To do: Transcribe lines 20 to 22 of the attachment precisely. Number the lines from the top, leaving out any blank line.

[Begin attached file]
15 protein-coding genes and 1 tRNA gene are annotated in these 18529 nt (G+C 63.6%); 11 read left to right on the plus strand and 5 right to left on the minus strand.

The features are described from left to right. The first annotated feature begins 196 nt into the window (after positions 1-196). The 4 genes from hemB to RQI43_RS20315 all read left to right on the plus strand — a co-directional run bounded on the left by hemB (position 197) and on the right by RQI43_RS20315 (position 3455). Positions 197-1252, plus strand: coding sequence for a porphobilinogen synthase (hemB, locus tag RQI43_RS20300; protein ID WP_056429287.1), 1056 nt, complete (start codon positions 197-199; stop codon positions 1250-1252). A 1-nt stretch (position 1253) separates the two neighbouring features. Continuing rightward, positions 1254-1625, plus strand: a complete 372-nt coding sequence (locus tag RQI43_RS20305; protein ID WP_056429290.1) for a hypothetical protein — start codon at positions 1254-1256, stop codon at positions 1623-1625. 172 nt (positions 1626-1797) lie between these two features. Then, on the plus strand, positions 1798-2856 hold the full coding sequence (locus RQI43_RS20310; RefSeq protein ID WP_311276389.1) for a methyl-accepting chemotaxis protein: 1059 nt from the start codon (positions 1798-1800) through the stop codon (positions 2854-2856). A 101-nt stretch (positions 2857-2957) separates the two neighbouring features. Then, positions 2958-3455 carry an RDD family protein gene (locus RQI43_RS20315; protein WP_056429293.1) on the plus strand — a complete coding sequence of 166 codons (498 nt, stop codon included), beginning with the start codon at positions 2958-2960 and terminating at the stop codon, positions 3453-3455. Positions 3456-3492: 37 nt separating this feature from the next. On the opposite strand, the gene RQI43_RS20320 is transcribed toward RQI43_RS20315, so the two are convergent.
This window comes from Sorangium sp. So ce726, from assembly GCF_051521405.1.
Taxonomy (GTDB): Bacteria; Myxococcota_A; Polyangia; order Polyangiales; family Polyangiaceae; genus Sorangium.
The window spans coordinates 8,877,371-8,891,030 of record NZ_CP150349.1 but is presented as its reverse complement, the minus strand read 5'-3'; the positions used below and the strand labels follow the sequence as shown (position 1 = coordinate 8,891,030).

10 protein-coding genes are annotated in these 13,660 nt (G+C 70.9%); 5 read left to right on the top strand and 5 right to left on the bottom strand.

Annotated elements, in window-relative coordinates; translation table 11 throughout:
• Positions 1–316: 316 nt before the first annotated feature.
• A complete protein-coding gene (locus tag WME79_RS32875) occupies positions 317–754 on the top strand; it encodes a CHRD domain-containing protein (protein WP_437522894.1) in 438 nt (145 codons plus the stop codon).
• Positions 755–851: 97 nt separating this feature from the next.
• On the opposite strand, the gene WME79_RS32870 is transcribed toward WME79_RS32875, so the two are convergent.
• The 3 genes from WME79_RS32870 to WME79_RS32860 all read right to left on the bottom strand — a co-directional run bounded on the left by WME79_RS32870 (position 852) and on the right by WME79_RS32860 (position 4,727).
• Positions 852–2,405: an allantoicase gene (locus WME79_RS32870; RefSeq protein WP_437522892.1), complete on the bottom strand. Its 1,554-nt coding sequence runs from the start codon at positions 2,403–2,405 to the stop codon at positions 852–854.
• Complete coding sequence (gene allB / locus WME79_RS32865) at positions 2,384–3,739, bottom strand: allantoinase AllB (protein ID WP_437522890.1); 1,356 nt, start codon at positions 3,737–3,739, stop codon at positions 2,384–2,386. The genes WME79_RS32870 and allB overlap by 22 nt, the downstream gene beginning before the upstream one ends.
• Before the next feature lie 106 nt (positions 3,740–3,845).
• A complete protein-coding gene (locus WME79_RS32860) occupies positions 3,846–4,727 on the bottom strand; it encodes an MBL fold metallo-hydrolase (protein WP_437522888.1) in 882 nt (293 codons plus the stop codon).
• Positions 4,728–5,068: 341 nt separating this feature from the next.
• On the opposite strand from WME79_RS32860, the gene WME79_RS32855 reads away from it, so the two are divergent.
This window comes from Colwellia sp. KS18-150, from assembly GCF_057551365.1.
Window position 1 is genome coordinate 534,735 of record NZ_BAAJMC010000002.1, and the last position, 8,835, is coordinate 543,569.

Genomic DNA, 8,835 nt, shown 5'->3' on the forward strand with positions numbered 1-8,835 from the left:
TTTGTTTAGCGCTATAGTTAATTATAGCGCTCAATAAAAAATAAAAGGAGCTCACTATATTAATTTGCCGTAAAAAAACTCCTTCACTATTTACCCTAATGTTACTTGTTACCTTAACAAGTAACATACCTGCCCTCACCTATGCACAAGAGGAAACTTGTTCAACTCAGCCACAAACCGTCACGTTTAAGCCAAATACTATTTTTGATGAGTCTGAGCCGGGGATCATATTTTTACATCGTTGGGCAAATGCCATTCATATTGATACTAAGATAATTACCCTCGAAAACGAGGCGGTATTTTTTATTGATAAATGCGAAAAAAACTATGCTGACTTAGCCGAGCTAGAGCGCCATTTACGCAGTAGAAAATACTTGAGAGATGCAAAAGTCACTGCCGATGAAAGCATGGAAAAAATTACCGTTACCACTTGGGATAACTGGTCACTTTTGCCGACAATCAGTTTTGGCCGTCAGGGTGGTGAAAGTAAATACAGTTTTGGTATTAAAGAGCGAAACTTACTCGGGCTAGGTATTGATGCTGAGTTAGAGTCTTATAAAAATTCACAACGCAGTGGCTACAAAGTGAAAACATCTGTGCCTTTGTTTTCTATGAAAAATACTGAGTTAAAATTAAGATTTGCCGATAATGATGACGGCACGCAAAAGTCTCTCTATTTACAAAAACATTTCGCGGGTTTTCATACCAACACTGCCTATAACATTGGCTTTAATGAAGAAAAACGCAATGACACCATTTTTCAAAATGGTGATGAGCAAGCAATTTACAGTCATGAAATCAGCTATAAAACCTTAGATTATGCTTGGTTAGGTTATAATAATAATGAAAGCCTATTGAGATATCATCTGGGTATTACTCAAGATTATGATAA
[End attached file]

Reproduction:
Window position 1 is genome coordinate 534,735 of record NZ_BAAJMC010000002.1, and the last position, 8,835, is coordinate 543,569.

Genomic DNA, 8,835 nt, shown 5'->3' on the forward strand with positions numbered 1-8,835 from the left:
TTTGTTTAGCGCTATAGTTAATTATAGCGCTCAATAAAAAATAAAAGGAGCTCACTATATTAATTTGCCGTAAAAAAACTCCTTCACTATTTACCCTAATGTTACTTGTTACCTTAACAAGTAACATACCTGCCCTCACCTATGCACAAGAGGAAACTTGTTCAACTCAGCCACAAACCGTCACGTTTAAGCCAAATACTATTTTTGATGAGTCTGAGCCGGGGATCATATTTTTACATCGTTGGGCAAATGCCATTCATATTGATACTAAGATAATTACCCTCGAAAACGAGGCGGTATTTTTTATTGATAAATGCGAAAAAAACTATGCTGACTTAGCCGAGCTAGAGCGCCATTTACGCAGTAGAAAATACTTGAGAGATGCAAAAGTCACTGCCGATGAAAGCATGGAAAAAATTACCGTTACCACTTGGGATAACTGGTCACTTTTGCCGACAATCAGTTTTGGCCGTCAGGGTGGTGAAAGTAAATACAGTTTTGGTATTAAAGAGCGAAACTTACTCGGGCTAGGTATTGATGCTGAGTTAGAGTCTTATAAAAATTCACAACGCAGTGGCTACAAAGTGAAAACATCTGTGCCTTTGTTTTCTATGAAAAATACTGAGTTAAAATTAAGATTTGCCGATAATGATGACGGCACGCAAAAGTCTCTCTATTTACAAAAACATTTCGCGGGTTTTCATACCAACACTGCCTATAACATTGGCTTTAATGAAGAAAAACGCAATGACACCATTTTTCAAAATGGTGATGAGCAAGCAATTTACAGTCATGAAATCAGCTATAAAACCTTAGATTATGCTTGGTTAGGTTATAATAATAATGAAAGCCTATTGAGATATCATCTGGGTATTACTCAAGATTATGATAA